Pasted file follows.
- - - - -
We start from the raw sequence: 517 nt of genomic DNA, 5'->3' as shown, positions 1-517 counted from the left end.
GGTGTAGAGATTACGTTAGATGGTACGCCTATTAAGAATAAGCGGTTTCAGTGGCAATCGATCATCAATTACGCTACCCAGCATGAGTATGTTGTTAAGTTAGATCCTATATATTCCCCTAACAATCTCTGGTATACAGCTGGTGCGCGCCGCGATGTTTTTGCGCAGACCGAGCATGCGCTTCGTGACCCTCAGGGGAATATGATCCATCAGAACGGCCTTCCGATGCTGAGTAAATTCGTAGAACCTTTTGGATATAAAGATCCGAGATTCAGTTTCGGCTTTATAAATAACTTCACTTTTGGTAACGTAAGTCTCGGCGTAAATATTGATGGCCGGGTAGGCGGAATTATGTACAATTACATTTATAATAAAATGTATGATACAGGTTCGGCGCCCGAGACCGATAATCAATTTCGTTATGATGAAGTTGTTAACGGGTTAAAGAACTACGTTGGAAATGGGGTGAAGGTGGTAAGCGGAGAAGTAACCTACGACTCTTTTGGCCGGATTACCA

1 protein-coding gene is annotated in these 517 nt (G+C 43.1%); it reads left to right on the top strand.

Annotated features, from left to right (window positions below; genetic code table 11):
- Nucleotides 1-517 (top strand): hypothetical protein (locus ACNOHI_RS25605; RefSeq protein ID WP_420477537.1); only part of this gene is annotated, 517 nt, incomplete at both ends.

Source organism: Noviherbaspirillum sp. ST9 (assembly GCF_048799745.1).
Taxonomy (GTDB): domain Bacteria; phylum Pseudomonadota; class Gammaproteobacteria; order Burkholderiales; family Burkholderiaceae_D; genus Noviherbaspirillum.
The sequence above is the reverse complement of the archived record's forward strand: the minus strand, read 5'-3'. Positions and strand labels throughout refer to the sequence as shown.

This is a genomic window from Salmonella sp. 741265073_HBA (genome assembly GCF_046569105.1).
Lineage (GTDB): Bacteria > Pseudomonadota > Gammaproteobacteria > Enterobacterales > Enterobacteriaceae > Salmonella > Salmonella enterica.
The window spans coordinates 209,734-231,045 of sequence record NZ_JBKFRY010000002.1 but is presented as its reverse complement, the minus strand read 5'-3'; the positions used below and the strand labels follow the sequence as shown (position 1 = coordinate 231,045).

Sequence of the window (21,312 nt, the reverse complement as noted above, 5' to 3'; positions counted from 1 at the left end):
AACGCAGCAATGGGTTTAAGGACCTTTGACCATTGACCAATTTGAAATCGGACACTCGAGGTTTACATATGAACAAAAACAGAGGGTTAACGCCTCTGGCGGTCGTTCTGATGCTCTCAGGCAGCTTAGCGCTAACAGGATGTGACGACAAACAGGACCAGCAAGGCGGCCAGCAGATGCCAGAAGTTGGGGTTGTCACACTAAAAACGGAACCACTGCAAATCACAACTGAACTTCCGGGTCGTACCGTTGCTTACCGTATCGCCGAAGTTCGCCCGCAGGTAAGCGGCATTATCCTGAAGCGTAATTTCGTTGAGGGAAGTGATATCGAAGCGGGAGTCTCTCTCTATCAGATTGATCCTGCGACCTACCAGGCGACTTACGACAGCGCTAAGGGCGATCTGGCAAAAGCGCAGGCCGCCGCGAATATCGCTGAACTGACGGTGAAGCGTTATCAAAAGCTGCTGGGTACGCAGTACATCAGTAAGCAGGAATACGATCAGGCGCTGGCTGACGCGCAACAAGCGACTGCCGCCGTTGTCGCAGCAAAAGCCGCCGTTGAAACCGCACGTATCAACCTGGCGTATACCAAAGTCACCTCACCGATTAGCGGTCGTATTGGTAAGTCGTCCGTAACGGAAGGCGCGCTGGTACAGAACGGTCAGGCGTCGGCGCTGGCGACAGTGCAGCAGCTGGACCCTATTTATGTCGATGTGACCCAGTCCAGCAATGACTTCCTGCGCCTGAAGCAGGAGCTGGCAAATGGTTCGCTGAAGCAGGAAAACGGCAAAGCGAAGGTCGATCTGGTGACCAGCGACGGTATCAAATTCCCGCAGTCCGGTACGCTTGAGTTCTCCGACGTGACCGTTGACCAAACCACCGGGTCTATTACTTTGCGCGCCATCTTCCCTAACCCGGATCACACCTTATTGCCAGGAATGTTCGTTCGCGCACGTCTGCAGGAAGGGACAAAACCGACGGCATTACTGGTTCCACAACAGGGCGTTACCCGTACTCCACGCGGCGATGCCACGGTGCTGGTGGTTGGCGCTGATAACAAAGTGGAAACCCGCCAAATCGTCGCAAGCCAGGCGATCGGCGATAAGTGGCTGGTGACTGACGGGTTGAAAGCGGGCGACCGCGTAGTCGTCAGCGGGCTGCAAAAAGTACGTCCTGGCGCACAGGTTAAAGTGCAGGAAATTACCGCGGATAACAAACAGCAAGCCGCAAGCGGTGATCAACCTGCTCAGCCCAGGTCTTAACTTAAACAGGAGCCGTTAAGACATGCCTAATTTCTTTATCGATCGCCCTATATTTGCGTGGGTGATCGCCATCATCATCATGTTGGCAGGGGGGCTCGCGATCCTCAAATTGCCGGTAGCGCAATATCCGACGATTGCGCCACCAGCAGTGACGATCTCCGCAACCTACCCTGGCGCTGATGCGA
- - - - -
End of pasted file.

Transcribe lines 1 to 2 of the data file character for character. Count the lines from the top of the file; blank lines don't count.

We start from the raw sequence: 517 nt of genomic DNA, 5'->3' as shown, positions 1-517 counted from the left end.
GGTGTAGAGATTACGTTAGATGGTACGCCTATTAAGAATAAGCGGTTTCAGTGGCAATCGATCATCAATTACGCTACCCAGCATGAGTATGTTGTTAAGTTAGATCCTATATATTCCCCTAACAATCTCTGGTATACAGCTGGTGCGCGCCGCGATGTTTTTGCGCAGACCGAGCATGCGCTTCGTGACCCTCAGGGGAATATGATCCATCAGAACGGCCTTCCGATGCTGAGTAAATTCGTAGAACCTTTTGGATATAAAGATCCGAGATTCAGTTTCGGCTTTATAAATAACTTCACTTTTGGTAACGTAAGTCTCGGCGTAAATATTGATGGCCGGGTAGGCGGAATTATGTACAATTACATTTATAATAAAATGTATGATACAGGTTCGGCGCCCGAGACCGATAATCAATTTCGTTATGATGAAGTTGTTAACGGGTTAAAGAACTACGTTGGAAATGGGGTGAAGGTGGTAAGCGGAGAAGTAACCTACGACTCTTTTGGCCGGATTACCA